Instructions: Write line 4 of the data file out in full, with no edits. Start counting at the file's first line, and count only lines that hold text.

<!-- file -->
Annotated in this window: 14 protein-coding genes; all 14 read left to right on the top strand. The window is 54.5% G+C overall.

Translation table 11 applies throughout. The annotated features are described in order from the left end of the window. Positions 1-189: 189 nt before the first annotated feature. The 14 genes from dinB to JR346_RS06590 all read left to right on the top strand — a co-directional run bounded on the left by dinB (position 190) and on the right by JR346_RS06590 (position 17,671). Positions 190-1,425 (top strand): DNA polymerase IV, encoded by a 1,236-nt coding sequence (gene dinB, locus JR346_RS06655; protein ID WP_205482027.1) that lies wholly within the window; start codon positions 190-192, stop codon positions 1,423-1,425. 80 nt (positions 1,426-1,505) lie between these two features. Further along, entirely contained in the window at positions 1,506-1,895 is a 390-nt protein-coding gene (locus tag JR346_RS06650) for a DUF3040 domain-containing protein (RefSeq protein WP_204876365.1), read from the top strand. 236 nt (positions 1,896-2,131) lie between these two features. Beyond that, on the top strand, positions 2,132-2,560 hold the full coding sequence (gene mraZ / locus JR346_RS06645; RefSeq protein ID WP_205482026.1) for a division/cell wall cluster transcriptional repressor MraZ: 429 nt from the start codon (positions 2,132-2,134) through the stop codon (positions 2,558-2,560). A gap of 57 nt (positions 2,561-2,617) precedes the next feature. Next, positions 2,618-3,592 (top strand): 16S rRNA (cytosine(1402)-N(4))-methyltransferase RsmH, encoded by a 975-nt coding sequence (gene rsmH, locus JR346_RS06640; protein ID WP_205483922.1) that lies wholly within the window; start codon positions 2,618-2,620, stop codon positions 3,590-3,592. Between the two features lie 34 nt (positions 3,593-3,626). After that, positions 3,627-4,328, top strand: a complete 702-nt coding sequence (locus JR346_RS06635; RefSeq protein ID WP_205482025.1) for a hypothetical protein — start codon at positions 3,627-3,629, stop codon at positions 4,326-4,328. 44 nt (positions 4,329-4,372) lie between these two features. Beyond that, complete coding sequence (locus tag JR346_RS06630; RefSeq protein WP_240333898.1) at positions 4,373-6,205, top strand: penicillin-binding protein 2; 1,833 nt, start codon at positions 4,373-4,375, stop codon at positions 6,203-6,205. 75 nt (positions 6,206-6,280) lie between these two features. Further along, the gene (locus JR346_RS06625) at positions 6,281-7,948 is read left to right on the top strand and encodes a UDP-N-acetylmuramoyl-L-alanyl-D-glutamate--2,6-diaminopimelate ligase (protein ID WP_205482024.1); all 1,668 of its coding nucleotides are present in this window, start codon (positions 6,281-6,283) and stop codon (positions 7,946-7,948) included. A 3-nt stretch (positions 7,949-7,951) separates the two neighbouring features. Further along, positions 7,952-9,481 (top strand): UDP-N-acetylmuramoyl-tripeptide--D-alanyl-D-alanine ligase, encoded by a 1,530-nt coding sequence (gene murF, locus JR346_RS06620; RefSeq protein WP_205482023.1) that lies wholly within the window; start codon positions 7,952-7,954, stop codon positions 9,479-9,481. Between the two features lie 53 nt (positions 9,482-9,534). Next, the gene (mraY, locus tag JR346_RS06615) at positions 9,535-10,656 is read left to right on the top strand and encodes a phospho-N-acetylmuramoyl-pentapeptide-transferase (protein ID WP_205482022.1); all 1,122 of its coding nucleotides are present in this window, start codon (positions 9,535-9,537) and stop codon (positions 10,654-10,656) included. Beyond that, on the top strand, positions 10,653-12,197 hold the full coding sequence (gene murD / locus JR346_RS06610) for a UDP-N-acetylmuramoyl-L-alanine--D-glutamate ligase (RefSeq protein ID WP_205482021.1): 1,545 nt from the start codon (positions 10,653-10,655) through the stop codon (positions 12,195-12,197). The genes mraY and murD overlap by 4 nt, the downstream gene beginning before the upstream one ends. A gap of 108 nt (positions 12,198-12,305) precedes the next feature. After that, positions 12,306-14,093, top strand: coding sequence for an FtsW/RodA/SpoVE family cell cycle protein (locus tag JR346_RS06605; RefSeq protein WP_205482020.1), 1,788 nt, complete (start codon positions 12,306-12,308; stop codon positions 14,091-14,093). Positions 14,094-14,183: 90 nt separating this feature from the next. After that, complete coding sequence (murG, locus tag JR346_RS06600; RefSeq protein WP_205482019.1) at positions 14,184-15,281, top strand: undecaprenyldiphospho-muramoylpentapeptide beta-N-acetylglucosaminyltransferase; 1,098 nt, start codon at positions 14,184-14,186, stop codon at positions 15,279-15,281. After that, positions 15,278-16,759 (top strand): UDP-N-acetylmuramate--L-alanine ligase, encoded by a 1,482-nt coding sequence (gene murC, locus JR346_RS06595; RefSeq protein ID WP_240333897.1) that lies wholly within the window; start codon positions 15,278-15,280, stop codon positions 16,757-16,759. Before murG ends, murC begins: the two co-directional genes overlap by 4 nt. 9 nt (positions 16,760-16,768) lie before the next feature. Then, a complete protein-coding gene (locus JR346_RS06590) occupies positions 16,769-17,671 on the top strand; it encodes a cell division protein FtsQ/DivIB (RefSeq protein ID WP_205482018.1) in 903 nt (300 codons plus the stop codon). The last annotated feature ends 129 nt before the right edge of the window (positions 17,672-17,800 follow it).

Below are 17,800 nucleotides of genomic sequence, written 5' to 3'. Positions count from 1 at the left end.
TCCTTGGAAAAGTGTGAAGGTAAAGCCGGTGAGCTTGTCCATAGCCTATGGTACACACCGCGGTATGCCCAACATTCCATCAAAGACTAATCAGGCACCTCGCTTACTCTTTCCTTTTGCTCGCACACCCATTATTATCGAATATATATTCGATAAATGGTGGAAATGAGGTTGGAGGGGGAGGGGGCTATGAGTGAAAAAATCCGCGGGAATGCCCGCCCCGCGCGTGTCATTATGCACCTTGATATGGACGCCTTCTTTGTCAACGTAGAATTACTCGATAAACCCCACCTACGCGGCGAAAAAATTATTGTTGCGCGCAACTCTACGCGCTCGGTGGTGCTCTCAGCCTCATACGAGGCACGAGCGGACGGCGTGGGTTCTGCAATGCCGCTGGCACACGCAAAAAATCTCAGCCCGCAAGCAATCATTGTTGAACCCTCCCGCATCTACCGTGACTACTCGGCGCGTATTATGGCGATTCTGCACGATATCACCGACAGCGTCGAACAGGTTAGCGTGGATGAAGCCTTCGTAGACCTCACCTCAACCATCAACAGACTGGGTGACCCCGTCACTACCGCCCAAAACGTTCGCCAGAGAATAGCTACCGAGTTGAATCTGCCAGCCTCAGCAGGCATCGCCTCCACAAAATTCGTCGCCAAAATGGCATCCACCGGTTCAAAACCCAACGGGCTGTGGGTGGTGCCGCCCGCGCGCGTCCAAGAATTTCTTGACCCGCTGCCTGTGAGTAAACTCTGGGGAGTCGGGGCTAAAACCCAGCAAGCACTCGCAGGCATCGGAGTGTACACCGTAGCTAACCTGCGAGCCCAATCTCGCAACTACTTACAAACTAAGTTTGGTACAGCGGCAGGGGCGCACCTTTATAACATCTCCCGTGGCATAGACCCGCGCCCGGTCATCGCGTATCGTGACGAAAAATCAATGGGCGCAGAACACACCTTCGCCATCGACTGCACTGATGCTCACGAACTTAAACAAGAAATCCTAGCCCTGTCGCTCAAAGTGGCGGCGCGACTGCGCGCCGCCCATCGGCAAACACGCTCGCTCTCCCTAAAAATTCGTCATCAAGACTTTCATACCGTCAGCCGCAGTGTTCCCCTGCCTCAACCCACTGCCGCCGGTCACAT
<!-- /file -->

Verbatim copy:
TCCTTGGAAAAGTGTGAAGGTAAAGCCGGTGAGCTTGTCCATAGCCTATGGTACACACCGCGGTATGCCCAACATTCCATCAAAGACTAATCAGGCACCTCGCTTACTCTTTCCTTTTGCTCGCACACCCATTATTATCGAATATATATTCGATAAATGGTGGAAATGAGGTTGGAGGGGGAGGGGGCTATGAGTGAAAAAATCCGCGGGAATGCCCGCCCCGCGCGTGTCATTATGCACCTTGATATGGACGCCTTCTTTGTCAACGTAGAATTACTCGATAAACCCCACCTACGCGGCGAAAAAATTATTGTTGCGCGCAACTCTACGCGCTCGGTGGTGCTCTCAGCCTCATACGAGGCACGAGCGGACGGCGTGGGTTCTGCAATGCCGCTGGCACACGCAAAAAATCTCAGCCCGCAAGCAATCATTGTTGAACCCTCCCGCATCTACCGTGACTACTCGGCGCGTATTATGGCGATTCTGCACGATATCACCGACAGCGTCGAACAGGTTAGCGTGGATGAAGCCTTCGTAGACCTCACCTCAACCATCAACAGACTGGGTGACCCCGTCACTACCGCCCAAAACGTTCGCCAGAGAATAGCTACCGAGTTGAATCTGCCAGCCTCAGCAGGCATCGCCTCCACAAAATTCGTCGCCAAAATGGCATCCACCGGTTCAAAACCCAACGGGCTGTGGGTGGTGCCGCCCGCGCGCGTCCAAGAATTTCTTGACCCGCTGCCTGTGAGTAAACTCTGGGGAGTCGGGGCTAAAACCCAGCAAGCACTCGCAGGCATCGGAGTGTACACCGTAGCTAACCTGCGAGCCCAATCTCGCAACTACTTACAAACTAAGTTTGGTACAGCGGCAGGGGCGCACCTTTATAACATCTCCCGTGGCATAGACCCGCGCCCGGTCATCGCGTATCGTGACGAAAAATCAATGGGCGCAGAACACACCTTCGCCATCGACTGCACTGATGCTCACGAACTTAAACAAGAAATCCTAGCCCTGTCGCTCAAAGTGGCGGCGCGACTGCGCGCCGCCCATCGGCAAACACGCTCGCTCTCCCTAAAAATTCGTCATCAAGACTTTCATACCGTCAGCCGCAGTGTTCCCCTGCCTCAACCCACTGCCGCCGGTCACAT